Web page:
B. Ault, Seattle: L. F. Clarke, Walla Walla,
The following are the labor organizations
represented : Washington State Federation
of i.ai . r B . P. Marsh, p resld en t ; Ch arl e
r. Taylor, secretary; C. O. Young, P. W.
Dowler. Seattle Central Labor Council E.
B. Ault, Charles W. Doyle. Vancouver. B. C,
Central Council- W. R- Trotter. Everett Cen
tra 1 Labor Council W. T . Willitson ; Ho
quiam Central Council Herman Brown.
Pasco Central Council W. J. Estes. Walla
Walla Central Council L. F. Clarke.
Sweetwater. Wyo., Trades and Labor Council
John Green. Boise Central Labor Council
H. P. Camraoik. San Joaquin County
Council George A. Dean. Oregon State
Federation of Labor T. H. Burchard, prov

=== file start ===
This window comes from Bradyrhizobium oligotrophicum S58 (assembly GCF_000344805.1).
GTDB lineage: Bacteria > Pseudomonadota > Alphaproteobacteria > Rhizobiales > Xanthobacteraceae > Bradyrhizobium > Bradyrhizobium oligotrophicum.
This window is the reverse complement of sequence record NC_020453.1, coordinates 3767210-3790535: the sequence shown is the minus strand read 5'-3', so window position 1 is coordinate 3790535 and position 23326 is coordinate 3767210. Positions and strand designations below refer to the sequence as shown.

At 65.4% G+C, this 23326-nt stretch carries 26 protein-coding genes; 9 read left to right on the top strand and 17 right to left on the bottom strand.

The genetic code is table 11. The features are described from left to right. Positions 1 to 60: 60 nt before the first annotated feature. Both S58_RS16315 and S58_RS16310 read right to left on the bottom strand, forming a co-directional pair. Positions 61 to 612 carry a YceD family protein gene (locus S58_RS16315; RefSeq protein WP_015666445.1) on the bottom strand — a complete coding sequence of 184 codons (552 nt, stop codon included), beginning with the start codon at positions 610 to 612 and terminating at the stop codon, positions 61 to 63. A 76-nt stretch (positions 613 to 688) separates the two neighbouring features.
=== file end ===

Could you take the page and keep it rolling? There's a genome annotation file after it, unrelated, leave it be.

ident; E. J. Stack, secretary; Central Labor
Council of Portland R. O. Rector, Ed Ro
senberg. Grays Harbor Council H. L.
Brackemeed. Astoria central Labor ouncil
C. E. Thompson. International Union Shin
gle Weavers. Sawmill Workers and Woods
men J. G. Brown, president. International
Iron Moulders A. R. Burns. State Labor
Commissioner O. P. UofT, of Oregon. News,
papers represented Union Record, Seattle ;
Advocate, Tacoma, Wash.; Labor Journal,
Everett, Wash; Portland Labor Frew.
POLICE DICTATE FASHIONS
Indianapolis Women Most Wear Tfn
dergarments With Split Skirts.
irTOIANAPOLJS.-June 5 Women In
Indianapolis wn wear the new-style
split skirts also must wear undergar
ments, and the traffic squad of the
police force has been asked, to enforce
the order which was given out by the
superintendent of police today.